Where a Firm has agreed to comply with the Standard T&Cs imposed by way of licensing conditions, a subsequent failure to comply will be regarded as misconduct under the SFO, and will reflect adversely on the Firm’s fitness and properness, which may lead to disciplinary action by the SFC.

Conceptual Framework for Potential Regulation of Virtual Asset Trading Platform Operators

In contrast to the Regulatory Standards, the Conceptual Framework (which at this stage only pertains to potential regulation) would adopt an opt-in approach. If a crypto-asset trading platform operator (Platform Operator) commits to adhere to the conduct standards set by the SFC (thus setting itself apart from those that are unwilling or unable to meet such conduct standards), the Platform Operator could be placed in the SFC “Regulatory Sandbox” in order to determine whether it would be an appropriate entity to regulate. Once the SFC concludes that it may grant a licence to the Platform Operator, the SFC would impose certain licensing conditions that, other than complying with the Existing Requirements, might include the core principles (Core Principles) and other terms and conditions (Example T&Cs) set out in the Conceptual Framework, which are briefly summarized below.

Core Principles

The Core Principles that may be applicable to a proposed qualified Platform Operator are:

  • All trading and business activities relating to crypto-assets (including Non-SF Cryptos), on and off platform, and any wholly incidental activities conducted by the Platform Operator’s group of companies, but excluding the distribution or management of Crypto-funds covered by the Regulatory Standards above, (collectively, Relevant Activities) should be carried under a single legal entity licensed by the SFC.
  • The Platform Operator should not conduct the Relevant Activities in relation to crypto-assets that are futures contracts or other derivatives.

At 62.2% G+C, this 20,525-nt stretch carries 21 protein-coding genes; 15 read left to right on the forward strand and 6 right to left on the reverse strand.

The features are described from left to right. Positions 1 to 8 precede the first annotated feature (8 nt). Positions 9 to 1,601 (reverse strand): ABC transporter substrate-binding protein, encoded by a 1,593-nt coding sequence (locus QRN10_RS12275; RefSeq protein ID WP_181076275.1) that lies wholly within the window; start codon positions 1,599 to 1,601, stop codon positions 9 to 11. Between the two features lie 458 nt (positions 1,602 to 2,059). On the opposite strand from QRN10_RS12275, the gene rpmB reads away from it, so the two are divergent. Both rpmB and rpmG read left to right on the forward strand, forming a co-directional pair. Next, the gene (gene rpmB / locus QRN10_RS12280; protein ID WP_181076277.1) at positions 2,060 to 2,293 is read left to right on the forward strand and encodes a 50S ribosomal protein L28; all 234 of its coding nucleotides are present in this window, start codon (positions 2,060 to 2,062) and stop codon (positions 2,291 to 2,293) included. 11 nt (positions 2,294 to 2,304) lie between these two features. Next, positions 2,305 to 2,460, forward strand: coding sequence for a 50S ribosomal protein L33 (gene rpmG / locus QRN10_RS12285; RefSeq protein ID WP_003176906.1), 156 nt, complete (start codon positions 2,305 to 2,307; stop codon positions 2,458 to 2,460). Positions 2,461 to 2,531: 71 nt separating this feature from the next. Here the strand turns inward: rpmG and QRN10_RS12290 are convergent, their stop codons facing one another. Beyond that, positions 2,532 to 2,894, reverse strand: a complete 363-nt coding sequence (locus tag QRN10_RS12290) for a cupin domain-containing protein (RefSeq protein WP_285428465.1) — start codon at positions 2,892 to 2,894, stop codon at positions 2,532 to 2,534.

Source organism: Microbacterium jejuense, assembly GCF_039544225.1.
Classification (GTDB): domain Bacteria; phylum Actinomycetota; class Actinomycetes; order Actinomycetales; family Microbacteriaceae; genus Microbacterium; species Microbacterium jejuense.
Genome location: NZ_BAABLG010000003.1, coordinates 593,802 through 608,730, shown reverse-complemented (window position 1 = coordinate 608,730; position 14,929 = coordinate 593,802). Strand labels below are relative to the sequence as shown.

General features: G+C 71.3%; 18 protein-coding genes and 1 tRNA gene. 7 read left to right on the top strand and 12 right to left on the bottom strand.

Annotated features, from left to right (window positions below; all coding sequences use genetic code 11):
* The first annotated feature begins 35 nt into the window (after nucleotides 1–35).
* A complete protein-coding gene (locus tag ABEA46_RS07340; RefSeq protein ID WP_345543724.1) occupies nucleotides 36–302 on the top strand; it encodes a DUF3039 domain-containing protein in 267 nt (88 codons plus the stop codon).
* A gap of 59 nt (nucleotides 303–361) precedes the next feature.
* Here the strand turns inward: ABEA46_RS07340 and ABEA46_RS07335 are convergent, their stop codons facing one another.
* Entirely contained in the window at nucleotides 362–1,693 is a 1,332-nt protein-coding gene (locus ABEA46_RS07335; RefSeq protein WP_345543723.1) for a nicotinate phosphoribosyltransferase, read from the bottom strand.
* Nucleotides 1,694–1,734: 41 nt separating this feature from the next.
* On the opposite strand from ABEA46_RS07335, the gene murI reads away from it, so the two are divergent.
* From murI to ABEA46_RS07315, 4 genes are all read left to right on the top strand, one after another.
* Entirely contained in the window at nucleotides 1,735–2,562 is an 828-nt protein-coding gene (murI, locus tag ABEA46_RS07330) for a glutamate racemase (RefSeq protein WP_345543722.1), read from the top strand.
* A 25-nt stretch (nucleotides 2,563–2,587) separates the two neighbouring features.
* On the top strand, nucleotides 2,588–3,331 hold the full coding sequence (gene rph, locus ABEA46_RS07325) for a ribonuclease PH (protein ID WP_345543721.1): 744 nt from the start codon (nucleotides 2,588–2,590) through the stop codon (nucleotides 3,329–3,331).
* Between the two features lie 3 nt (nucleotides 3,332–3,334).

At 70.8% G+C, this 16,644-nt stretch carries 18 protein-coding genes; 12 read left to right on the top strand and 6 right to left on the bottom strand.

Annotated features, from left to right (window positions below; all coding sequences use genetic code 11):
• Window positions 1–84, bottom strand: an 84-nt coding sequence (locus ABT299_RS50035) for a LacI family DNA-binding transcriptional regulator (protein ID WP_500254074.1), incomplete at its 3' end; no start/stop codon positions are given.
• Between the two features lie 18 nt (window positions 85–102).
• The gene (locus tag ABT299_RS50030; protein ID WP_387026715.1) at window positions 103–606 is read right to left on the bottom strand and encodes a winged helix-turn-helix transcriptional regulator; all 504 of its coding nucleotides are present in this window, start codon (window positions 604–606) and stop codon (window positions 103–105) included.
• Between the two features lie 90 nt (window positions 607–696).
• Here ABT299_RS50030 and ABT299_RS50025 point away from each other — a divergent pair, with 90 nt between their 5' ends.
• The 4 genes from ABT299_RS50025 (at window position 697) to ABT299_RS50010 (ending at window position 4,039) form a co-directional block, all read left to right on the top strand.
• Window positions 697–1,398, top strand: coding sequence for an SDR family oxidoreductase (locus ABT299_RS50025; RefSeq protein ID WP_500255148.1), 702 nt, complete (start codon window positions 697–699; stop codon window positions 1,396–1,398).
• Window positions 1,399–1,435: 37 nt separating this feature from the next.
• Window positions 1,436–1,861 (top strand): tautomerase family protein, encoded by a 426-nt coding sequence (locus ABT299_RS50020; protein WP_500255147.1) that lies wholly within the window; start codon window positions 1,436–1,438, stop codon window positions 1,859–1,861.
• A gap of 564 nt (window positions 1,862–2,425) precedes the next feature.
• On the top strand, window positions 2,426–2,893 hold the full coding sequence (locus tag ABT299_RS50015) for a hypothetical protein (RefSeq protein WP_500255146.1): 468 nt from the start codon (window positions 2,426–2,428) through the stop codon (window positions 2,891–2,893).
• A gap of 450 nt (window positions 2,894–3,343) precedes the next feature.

• The Platform Operator should comply with all applicable regulatory requirements in respect of the Relevant Activities.
  • The Platform Operator should provide its services only to “professional investors”.
  • The Platform Operator should not admit to trading on its platform a crypto-asset issued in an initial coin offering (ICO) until the earlier of 12 months after the completion of the ICO or when the ICO has started to generate a profit.
  • The Platform Operator should only execute a trade for a client if there are sufficient fiat currencies or crypto-assets in the client’s account to cover that trade. No financial accommodation should be provided to clients.

Example T&Cs

The Example T&Cs that may be imposed on a proposed qualified Platform Operator cover the following areas:

  • Financial Soundness. The Platform Operator should maintain financial resources commensurate with the role and functions it performs and the level of risk it undertakes. The SFC could require the Platform Operator to maintain a reserve equivalent to 12 months of operating expenses as a financial buffer. The actual amount required would be decided by the SFC on a case-by-case basis.
  • Insurance Requirement. The Platform Operator should maintain an insurance policy providing full coverage for crypto-assets held by it in hot storage and a substantial insurance coverage (e.g., 95%) for those held in cold storage.
  • Client Knowledge Assessment. Other than for “institutional professional investors” (as defined under the SFO), the Platform Operator should assess the client’s knowledge of crypto-assets before providing any service. Where the client does not possess sufficient knowledge, the Platform Operator should only provide any service if that would be in the best interests of the client.
  • Anti-Money Laundering and Counter-Terrorist Financing (AML/CFT). The Platform Operator should ensure that its AML/CFT systems can adequately manage the risks relating to the Relevant Activities, which should cover (among others): conduct of the Relevant Activities in respect of a client through a designated bank account opened in the name of the client with an authorised institution; enhanced customer due diligence and ongoing monitoring of transactions; periodic review of the AML/CFT systems, taking into account applicable laws and regulations; and selection and monitoring of any third-party service providers.